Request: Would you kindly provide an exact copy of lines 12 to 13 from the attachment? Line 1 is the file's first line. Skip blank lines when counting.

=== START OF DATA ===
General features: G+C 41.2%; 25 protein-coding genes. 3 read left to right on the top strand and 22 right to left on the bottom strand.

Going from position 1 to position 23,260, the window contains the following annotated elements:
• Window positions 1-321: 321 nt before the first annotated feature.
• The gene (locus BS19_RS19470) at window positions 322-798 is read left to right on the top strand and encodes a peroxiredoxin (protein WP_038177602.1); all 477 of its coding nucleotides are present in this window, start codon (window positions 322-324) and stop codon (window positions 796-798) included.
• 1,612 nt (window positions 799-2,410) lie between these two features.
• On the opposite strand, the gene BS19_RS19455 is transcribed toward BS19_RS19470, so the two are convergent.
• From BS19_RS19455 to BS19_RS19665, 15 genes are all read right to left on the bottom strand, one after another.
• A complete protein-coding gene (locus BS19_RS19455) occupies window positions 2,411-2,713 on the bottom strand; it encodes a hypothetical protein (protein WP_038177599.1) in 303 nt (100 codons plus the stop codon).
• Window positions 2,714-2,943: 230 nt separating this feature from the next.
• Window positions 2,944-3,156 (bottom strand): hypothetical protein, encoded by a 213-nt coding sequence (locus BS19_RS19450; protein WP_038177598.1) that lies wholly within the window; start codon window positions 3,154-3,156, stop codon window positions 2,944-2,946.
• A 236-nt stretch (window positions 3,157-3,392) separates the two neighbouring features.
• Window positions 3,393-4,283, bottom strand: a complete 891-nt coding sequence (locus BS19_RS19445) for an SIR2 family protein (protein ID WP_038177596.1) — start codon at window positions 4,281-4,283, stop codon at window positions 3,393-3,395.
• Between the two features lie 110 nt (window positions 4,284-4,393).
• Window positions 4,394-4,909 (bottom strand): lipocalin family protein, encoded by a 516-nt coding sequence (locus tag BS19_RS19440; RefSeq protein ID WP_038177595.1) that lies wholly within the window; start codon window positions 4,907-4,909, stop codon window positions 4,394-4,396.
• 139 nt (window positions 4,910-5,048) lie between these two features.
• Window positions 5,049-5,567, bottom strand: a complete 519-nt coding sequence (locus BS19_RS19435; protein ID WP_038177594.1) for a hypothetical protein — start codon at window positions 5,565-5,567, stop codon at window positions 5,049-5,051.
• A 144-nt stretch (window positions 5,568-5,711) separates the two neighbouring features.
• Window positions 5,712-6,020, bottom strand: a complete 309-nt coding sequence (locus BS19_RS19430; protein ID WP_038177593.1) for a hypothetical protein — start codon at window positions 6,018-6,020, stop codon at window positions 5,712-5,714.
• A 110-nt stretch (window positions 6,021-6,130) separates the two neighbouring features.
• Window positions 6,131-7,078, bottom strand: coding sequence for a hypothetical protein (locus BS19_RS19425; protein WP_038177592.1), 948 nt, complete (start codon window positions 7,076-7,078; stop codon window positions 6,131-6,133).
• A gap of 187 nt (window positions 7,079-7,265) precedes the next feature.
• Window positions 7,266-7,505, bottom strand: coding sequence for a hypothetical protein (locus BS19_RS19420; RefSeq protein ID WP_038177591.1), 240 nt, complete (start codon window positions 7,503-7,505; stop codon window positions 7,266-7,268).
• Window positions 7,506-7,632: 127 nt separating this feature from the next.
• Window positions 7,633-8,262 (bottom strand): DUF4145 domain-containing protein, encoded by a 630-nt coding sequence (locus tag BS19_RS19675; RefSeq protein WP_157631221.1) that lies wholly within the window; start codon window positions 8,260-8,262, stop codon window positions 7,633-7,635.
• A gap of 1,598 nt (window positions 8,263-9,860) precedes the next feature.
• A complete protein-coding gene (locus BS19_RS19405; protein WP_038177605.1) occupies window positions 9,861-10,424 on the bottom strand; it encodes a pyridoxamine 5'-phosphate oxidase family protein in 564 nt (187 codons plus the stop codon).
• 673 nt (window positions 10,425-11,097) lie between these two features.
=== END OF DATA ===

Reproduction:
• Window positions 3,393-4,283, bottom strand: a complete 891-nt coding sequence (locus BS19_RS19445) for an SIR2 family protein (protein ID WP_038177596.1) — start codon at window positions 4,281-4,283, stop codon at window positions 3,393-3,395.
• Between the two features lie 110 nt (window positions 4,284-4,393).